NTSB Press Release

National Transportation Safety Board
Office of Public Affairs


September 30, 2003

Washington, D.C. --National Transportation Safety Board Chairman Ellen G. Engleman today recognized DaimlerChrysler's new "Road Ready Teens" program. The program is designed to assist in efforts to cut down on the number of deaths and injuries suffered by teens on our nation's highways, and supports graduated drivers licensing programs that provide multi-tiered licensing for novice drivers.

"The combination of inexperience and immaturity can be deadly, especially for teens," said Chairman Engleman. "DaimlerChrysler's new program will teach young people to be responsible and safe drivers," Engleman added. "Effective driver's education must go beyond the basics of parking and three-point turns."

DaimlerChrysler's "Road Ready Teens" program is based on proven graduated driving guidelines. It consists of a parent's guide with information, tools, and techniques parents need to help their teens learn safe-driving skills before they tackle high risk driving situations. The program also features a web-based, interactive driving video game for teens.

The game Road Ready Teens StreetWise, which is a component of the new program, will challenge teens and illustrate the risks they face, teach them the importance of gaining experience and visually demonstrate why complying with the rules is vital. It will include e-mail challenges to encourage young men and women to pass game situations and scores onto their friends via the Web. The website also contains information on State graduated driver license laws.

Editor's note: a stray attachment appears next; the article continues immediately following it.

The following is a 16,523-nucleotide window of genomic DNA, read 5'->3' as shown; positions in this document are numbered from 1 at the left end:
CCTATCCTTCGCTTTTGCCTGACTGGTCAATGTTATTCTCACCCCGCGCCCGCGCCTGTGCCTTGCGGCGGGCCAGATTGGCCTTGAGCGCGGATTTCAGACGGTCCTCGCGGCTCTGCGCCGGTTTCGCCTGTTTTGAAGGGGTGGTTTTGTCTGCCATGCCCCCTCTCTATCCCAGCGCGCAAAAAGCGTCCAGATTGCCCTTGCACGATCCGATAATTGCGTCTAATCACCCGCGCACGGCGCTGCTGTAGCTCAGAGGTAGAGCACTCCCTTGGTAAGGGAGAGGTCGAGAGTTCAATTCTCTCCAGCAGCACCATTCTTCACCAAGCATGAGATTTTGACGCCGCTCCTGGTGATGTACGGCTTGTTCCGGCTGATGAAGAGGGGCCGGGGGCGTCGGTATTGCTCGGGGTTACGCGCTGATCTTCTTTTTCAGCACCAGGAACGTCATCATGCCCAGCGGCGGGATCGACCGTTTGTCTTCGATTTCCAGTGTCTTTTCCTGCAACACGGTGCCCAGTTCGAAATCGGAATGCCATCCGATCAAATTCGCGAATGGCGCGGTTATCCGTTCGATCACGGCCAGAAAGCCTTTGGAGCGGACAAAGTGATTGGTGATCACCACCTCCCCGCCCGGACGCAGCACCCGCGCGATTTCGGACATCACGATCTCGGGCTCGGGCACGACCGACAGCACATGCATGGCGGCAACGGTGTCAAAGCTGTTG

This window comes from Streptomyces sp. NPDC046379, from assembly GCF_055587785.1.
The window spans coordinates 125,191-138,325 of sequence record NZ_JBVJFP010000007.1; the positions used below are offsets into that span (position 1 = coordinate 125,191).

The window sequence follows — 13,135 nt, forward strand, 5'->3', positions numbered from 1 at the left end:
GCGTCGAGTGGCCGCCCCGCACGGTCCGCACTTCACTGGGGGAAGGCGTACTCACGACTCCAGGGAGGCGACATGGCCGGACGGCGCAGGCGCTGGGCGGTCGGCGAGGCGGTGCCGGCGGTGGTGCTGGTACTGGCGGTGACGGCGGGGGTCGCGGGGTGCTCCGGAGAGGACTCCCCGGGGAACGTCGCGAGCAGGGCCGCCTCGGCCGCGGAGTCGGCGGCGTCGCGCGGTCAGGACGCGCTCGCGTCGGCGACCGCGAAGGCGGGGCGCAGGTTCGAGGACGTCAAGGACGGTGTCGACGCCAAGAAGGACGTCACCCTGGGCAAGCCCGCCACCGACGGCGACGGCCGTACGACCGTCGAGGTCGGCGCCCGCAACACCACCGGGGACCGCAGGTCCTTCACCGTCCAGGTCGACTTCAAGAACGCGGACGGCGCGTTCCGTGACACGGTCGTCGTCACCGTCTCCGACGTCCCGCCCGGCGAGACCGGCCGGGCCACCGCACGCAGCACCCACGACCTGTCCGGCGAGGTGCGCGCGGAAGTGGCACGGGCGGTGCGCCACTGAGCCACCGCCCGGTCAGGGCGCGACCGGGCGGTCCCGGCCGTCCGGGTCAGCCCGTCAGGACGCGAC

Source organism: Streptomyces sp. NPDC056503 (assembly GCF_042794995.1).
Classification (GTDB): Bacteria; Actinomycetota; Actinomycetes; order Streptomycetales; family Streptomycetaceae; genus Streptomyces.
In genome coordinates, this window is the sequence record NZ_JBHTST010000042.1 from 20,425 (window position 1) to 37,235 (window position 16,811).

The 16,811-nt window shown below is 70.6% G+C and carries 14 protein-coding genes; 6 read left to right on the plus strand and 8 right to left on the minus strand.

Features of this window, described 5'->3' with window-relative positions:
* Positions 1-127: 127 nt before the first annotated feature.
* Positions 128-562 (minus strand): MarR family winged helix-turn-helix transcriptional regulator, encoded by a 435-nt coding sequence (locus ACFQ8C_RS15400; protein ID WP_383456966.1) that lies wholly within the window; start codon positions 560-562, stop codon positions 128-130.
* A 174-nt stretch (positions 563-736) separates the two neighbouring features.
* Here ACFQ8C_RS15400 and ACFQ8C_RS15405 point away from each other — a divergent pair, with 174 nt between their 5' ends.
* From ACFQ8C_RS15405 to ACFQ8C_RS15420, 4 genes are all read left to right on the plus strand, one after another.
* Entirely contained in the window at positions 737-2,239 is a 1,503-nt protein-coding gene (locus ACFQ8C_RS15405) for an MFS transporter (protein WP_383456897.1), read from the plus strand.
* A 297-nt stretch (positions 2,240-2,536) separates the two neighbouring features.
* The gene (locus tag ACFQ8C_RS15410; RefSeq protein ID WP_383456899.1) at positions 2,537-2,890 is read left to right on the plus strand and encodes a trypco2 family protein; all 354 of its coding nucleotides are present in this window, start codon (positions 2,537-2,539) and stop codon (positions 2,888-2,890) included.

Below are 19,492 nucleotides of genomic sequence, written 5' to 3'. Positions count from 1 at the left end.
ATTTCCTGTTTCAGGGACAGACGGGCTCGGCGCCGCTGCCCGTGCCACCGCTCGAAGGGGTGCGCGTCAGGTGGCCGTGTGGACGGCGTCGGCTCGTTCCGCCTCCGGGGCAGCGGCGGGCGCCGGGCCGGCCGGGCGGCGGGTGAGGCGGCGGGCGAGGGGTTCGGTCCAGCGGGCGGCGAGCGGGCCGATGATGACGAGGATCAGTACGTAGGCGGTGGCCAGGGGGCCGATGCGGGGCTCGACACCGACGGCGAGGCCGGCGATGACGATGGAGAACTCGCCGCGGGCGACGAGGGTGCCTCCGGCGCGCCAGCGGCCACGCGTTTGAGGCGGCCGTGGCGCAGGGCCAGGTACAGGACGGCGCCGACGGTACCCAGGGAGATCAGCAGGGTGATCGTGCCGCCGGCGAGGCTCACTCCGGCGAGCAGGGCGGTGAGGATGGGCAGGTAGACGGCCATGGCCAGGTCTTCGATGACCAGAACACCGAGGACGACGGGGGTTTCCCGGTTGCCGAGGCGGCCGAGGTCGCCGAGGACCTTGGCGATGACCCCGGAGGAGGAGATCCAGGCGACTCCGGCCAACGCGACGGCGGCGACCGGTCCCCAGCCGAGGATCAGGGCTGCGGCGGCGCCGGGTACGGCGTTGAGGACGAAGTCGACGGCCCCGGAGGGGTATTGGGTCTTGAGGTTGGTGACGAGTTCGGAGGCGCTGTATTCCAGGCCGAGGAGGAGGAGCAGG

Graduated driver licensing (GDL) is a concept that the NTSB has aggressively been pushing for all 50 States and the District of Columbia to adopt since 1993, and an issue that is on the agency's Most Wanted List of safety improvements. The NTSB recommends introducing the driving privilege gradually for beginning drivers, while emphasizing the need for extensive supervised driving experience. A three-phase system is needed including a learner's permit with a 6-month minimum holding period; followed by an intermediate phase with a minimum holding period and restrictions on teen passengers, night driving, and cell phone use while driving; and, finally a full license. As skills and maturity develop, the new driver can proceed to full licensure.

"The NTSB is aggressive in its pursuit of highway safety," Engleman said. "With nearly 43,000 deaths on our nation's roads last year, we must work to close all of our safety recommendations. For the safety of our teens, all states must adopt graduated drivers license laws and work with safety partners to properly educate all drivers on highway safety," she added.

Although drivers age 15 to 20 comprise only 7 percent of licensed drivers, they are involved in more than 15 percent of all fatal crashes. Traffic crashes are the number one cause of fatalities for teenagers.

Night driving, teen passengers, cell phone use and other distractions increase the risk for crashes dramatically. Statistics show that the fatal crash rate for 16-year-old drivers is about twice as high at night, and 16-year-old drivers are almost 5 times as likely to be in a crash when traveling with peer passengers.

NTSB Media Contact:
Terry N. Williams



The National Transportation Safety Board (NTSB) is an independent federal agency charged with determining the probable cause
of transportation accidents, promoting transportation safety, and assisting victims of transportation accidents and their families.